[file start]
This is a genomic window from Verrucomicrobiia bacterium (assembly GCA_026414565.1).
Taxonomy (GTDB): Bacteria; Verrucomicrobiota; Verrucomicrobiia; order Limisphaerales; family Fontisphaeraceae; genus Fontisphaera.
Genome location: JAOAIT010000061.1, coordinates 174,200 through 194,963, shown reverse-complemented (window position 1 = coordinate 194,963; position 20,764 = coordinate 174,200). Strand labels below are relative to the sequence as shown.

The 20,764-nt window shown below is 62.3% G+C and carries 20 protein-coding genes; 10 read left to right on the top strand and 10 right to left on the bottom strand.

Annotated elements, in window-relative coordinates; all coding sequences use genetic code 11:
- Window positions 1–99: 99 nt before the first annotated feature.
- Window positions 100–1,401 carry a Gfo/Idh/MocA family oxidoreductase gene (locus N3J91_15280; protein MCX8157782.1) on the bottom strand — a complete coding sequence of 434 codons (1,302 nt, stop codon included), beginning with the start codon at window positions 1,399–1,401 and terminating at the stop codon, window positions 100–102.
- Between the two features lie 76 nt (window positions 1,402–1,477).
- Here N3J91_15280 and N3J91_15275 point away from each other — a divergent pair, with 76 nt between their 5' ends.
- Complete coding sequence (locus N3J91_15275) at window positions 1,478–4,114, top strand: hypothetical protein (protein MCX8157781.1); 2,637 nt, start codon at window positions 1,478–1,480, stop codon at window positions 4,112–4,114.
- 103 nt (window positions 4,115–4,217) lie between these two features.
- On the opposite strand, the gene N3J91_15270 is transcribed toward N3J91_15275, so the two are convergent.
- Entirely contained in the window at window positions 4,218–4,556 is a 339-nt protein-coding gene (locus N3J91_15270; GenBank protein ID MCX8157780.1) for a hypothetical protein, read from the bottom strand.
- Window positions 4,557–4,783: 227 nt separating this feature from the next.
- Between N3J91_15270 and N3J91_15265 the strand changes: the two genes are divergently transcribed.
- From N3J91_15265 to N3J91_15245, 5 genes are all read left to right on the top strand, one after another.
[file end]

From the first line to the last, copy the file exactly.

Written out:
This is a genomic window from Verrucomicrobiia bacterium (assembly GCA_026414565.1).
Taxonomy (GTDB): Bacteria; Verrucomicrobiota; Verrucomicrobiia; order Limisphaerales; family Fontisphaeraceae; genus Fontisphaera.
Genome location: JAOAIT010000061.1, coordinates 174,200 through 194,963, shown reverse-complemented (window position 1 = coordinate 194,963; position 20,764 = coordinate 174,200). Strand labels below are relative to the sequence as shown.

The 20,764-nt window shown below is 62.3% G+C and carries 20 protein-coding genes; 10 read left to right on the top strand and 10 right to left on the bottom strand.

Annotated elements, in window-relative coordinates; all coding sequences use genetic code 11:
- Window positions 1–99: 99 nt before the first annotated feature.
- Window positions 100–1,401 carry a Gfo/Idh/MocA family oxidoreductase gene (locus N3J91_15280; protein MCX8157782.1) on the bottom strand — a complete coding sequence of 434 codons (1,302 nt, stop codon included), beginning with the start codon at window positions 1,399–1,401 and terminating at the stop codon, window positions 100–102.
- Between the two features lie 76 nt (window positions 1,402–1,477).
- Here N3J91_15280 and N3J91_15275 point away from each other — a divergent pair, with 76 nt between their 5' ends.
- Complete coding sequence (locus N3J91_15275) at window positions 1,478–4,114, top strand: hypothetical protein (protein MCX8157781.1); 2,637 nt, start codon at window positions 1,478–1,480, stop codon at window positions 4,112–4,114.
- 103 nt (window positions 4,115–4,217) lie between these two features.
- On the opposite strand, the gene N3J91_15270 is transcribed toward N3J91_15275, so the two are convergent.
- Entirely contained in the window at window positions 4,218–4,556 is a 339-nt protein-coding gene (locus N3J91_15270; GenBank protein ID MCX8157780.1) for a hypothetical protein, read from the bottom strand.
- Window positions 4,557–4,783: 227 nt separating this feature from the next.
- Between N3J91_15270 and N3J91_15265 the strand changes: the two genes are divergently transcribed.
- From N3J91_15265 to N3J91_15245, 5 genes are all read left to right on the top strand, one after another.